Even when the gods aren’t using monsters as their divine retribution, they are certainly able to act in monstrous ways themselves. Unable to defeat Echidna and her child, Percy, Annabeth, and Grover take shelter in one of Athena’s modern-day temples – St Louis’ Gateway Arch. They are under the impression that monsters should not be able to reach them in this place of sanctuary, but they are wrong. Angered at Percy sending the Medusa head to Olympus (somewhat ironically given how gratefully she received it from Perseus) and at Annabeth for not stopping him, Athena allowed Echidna and the Chimera into her temple, leaving her daughter and friends at their mercy.

During the ensuing confrontation, Perseus manages to trick Annabeth and Grover to safety, staying behind to confront Echidna and the Chimera himself – a risky, desperate plan.

The Chimera is traditionally described as a hybrid creature, made from a lion, a goat and a snake. It is primary shown as having the head and body of a lion, a goat’s head protruding from its back and a snake for a tail – it is also sometimes described as having some draconic elements, which may account for the creature’s apparent ability to breath fire. In the ‘Percy Jackson and the Olympians’ show the creature does not quite match the myths, but is still clearly made up of serpentine, caprine and leonine elements. The Chimera has a body and head similar to that of a lion, but with dark scaled skin and a pointy tail with spines running down its back. Rather than a snake, it has a stinger on the end of its tail and, while it has only the one head, it does have a pair of impressive goat horns and an extendable hood around its neck, similar to that of a king cobra. It also, unfortunately for Percy, has the famed fire-breath of the Chimera – one of the things that makes it so hard to kill in mythology.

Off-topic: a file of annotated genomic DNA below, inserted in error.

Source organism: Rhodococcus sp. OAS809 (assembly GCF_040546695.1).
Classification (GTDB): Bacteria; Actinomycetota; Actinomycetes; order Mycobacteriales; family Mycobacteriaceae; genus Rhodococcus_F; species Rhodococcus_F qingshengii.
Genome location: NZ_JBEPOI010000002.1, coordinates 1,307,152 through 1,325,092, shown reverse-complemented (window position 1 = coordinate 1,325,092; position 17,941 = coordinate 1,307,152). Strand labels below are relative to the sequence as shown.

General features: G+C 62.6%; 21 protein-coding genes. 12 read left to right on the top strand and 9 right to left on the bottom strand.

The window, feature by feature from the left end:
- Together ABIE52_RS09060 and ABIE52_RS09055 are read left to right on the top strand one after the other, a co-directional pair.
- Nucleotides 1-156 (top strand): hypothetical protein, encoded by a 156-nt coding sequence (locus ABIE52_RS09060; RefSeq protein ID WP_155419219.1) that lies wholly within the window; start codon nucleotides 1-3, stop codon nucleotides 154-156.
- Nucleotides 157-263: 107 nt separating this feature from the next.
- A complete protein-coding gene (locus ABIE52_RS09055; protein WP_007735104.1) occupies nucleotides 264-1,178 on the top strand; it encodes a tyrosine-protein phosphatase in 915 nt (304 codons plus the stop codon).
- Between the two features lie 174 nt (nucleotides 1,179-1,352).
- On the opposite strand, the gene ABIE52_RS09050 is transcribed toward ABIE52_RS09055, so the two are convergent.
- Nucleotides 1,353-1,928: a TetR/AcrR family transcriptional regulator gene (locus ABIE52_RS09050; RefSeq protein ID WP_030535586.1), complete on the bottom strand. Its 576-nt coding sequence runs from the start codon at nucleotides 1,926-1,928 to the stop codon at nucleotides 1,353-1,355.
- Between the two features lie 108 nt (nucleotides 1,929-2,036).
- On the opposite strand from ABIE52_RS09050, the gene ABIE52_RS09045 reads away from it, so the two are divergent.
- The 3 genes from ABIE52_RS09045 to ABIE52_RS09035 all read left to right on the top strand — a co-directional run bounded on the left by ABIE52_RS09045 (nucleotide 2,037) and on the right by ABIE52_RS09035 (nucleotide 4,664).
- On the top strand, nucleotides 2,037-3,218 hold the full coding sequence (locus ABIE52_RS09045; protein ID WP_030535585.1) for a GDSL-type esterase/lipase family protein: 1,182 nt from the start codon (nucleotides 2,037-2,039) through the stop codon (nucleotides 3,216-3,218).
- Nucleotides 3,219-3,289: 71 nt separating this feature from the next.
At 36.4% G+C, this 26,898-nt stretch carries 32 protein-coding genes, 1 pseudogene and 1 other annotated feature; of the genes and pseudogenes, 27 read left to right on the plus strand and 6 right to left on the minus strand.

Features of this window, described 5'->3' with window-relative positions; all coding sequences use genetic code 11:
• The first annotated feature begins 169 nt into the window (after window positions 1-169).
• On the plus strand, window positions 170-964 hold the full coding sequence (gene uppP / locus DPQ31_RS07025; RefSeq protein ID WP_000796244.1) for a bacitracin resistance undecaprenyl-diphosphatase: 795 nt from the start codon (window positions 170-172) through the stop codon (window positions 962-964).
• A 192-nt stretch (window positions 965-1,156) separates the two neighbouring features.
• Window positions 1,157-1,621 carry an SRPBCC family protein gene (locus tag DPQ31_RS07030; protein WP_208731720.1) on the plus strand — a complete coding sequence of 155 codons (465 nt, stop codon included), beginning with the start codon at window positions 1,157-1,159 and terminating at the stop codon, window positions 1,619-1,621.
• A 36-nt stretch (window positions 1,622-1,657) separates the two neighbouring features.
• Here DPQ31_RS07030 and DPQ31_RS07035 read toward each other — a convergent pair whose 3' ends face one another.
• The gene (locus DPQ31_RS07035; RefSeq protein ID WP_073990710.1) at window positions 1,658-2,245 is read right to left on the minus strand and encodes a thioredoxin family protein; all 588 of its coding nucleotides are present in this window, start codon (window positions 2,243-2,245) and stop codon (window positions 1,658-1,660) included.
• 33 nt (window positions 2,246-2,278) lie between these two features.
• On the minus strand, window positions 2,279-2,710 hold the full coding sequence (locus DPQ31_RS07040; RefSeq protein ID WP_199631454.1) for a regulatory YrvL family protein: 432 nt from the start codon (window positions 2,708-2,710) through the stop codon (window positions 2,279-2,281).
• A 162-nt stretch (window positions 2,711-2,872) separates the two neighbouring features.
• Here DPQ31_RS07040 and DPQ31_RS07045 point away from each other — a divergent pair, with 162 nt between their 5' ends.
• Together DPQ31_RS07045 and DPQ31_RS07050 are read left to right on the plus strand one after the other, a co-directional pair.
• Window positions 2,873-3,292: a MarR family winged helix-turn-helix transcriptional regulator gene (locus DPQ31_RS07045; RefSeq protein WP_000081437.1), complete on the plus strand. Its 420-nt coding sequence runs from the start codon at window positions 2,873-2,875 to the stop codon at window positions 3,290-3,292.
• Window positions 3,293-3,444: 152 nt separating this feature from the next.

The hero who originally killed the Chimera was actually another of Percy’s half-brothers, Bellerophon, who was able to take on the Chimera from the sky with the help of the flying horse Pegasus. Bellerophon struck the Chimera in the mouth with a lead-tipped spear, and the Chimera’s own fire breath was its undoing. Its breath melted the lead, and the Chimera was killed by the molten metal.

Percy unfortunately has neither a Pegasus, nor any way to really kill the creature. His only option is to escape, which he does by taking his cue from the episode title and ‘plunging to his death’.